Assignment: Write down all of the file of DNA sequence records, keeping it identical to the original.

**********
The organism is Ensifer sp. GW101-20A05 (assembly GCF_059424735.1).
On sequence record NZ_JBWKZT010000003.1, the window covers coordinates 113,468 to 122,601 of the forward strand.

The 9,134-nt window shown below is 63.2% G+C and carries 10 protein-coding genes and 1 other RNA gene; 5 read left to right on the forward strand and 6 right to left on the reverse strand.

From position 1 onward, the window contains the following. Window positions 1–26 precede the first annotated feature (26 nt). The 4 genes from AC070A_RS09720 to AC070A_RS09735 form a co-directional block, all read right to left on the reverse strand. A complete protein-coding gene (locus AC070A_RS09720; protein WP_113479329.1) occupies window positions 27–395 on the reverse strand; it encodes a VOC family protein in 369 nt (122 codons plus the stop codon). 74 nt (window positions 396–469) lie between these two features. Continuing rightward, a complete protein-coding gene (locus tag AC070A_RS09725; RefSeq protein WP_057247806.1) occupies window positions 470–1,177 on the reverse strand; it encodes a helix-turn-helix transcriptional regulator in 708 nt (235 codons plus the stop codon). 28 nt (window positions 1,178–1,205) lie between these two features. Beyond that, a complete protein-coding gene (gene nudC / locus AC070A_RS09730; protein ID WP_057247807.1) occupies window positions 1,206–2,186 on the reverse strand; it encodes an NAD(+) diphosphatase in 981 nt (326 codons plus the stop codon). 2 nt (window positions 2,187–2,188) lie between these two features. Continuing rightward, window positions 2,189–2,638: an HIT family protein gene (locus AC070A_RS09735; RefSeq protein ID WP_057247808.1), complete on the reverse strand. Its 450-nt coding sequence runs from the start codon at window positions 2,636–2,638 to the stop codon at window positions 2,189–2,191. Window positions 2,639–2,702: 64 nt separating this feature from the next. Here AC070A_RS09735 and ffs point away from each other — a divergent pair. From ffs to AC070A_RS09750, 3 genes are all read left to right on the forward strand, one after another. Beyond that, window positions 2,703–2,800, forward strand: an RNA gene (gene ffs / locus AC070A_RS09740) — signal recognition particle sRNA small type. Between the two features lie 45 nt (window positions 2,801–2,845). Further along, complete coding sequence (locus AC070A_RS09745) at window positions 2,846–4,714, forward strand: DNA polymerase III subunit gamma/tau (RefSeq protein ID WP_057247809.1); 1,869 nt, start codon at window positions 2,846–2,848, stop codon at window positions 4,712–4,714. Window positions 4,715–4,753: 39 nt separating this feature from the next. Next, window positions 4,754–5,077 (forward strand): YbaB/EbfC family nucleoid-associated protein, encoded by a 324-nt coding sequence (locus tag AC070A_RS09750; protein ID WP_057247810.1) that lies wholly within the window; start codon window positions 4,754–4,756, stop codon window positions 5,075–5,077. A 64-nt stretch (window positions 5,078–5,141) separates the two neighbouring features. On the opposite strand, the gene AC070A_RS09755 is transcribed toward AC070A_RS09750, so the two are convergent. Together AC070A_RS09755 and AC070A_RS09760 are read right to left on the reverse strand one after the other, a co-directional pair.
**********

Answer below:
The organism is Ensifer sp. GW101-20A05 (assembly GCF_059424735.1).
On sequence record NZ_JBWKZT010000003.1, the window covers coordinates 113,468 to 122,601 of the forward strand.

The 9,134-nt window shown below is 63.2% G+C and carries 10 protein-coding genes and 1 other RNA gene; 5 read left to right on the forward strand and 6 right to left on the reverse strand.

From position 1 onward, the window contains the following. Window positions 1–26 precede the first annotated feature (26 nt). The 4 genes from AC070A_RS09720 to AC070A_RS09735 form a co-directional block, all read right to left on the reverse strand. A complete protein-coding gene (locus AC070A_RS09720; protein WP_113479329.1) occupies window positions 27–395 on the reverse strand; it encodes a VOC family protein in 369 nt (122 codons plus the stop codon). 74 nt (window positions 396–469) lie between these two features. Continuing rightward, a complete protein-coding gene (locus tag AC070A_RS09725; RefSeq protein WP_057247806.1) occupies window positions 470–1,177 on the reverse strand; it encodes a helix-turn-helix transcriptional regulator in 708 nt (235 codons plus the stop codon). 28 nt (window positions 1,178–1,205) lie between these two features. Beyond that, a complete protein-coding gene (gene nudC / locus AC070A_RS09730; protein ID WP_057247807.1) occupies window positions 1,206–2,186 on the reverse strand; it encodes an NAD(+) diphosphatase in 981 nt (326 codons plus the stop codon). 2 nt (window positions 2,187–2,188) lie between these two features. Continuing rightward, window positions 2,189–2,638: an HIT family protein gene (locus AC070A_RS09735; RefSeq protein ID WP_057247808.1), complete on the reverse strand. Its 450-nt coding sequence runs from the start codon at window positions 2,636–2,638 to the stop codon at window positions 2,189–2,191. Window positions 2,639–2,702: 64 nt separating this feature from the next. Here AC070A_RS09735 and ffs point away from each other — a divergent pair. From ffs to AC070A_RS09750, 3 genes are all read left to right on the forward strand, one after another. Beyond that, window positions 2,703–2,800, forward strand: an RNA gene (gene ffs / locus AC070A_RS09740) — signal recognition particle sRNA small type. Between the two features lie 45 nt (window positions 2,801–2,845). Further along, complete coding sequence (locus AC070A_RS09745) at window positions 2,846–4,714, forward strand: DNA polymerase III subunit gamma/tau (RefSeq protein ID WP_057247809.1); 1,869 nt, start codon at window positions 2,846–2,848, stop codon at window positions 4,712–4,714. Window positions 4,715–4,753: 39 nt separating this feature from the next. Next, window positions 4,754–5,077 (forward strand): YbaB/EbfC family nucleoid-associated protein, encoded by a 324-nt coding sequence (locus tag AC070A_RS09750; protein ID WP_057247810.1) that lies wholly within the window; start codon window positions 4,754–4,756, stop codon window positions 5,075–5,077. A 64-nt stretch (window positions 5,078–5,141) separates the two neighbouring features. On the opposite strand, the gene AC070A_RS09755 is transcribed toward AC070A_RS09750, so the two are convergent. Together AC070A_RS09755 and AC070A_RS09760 are read right to left on the reverse strand one after the other, a co-directional pair.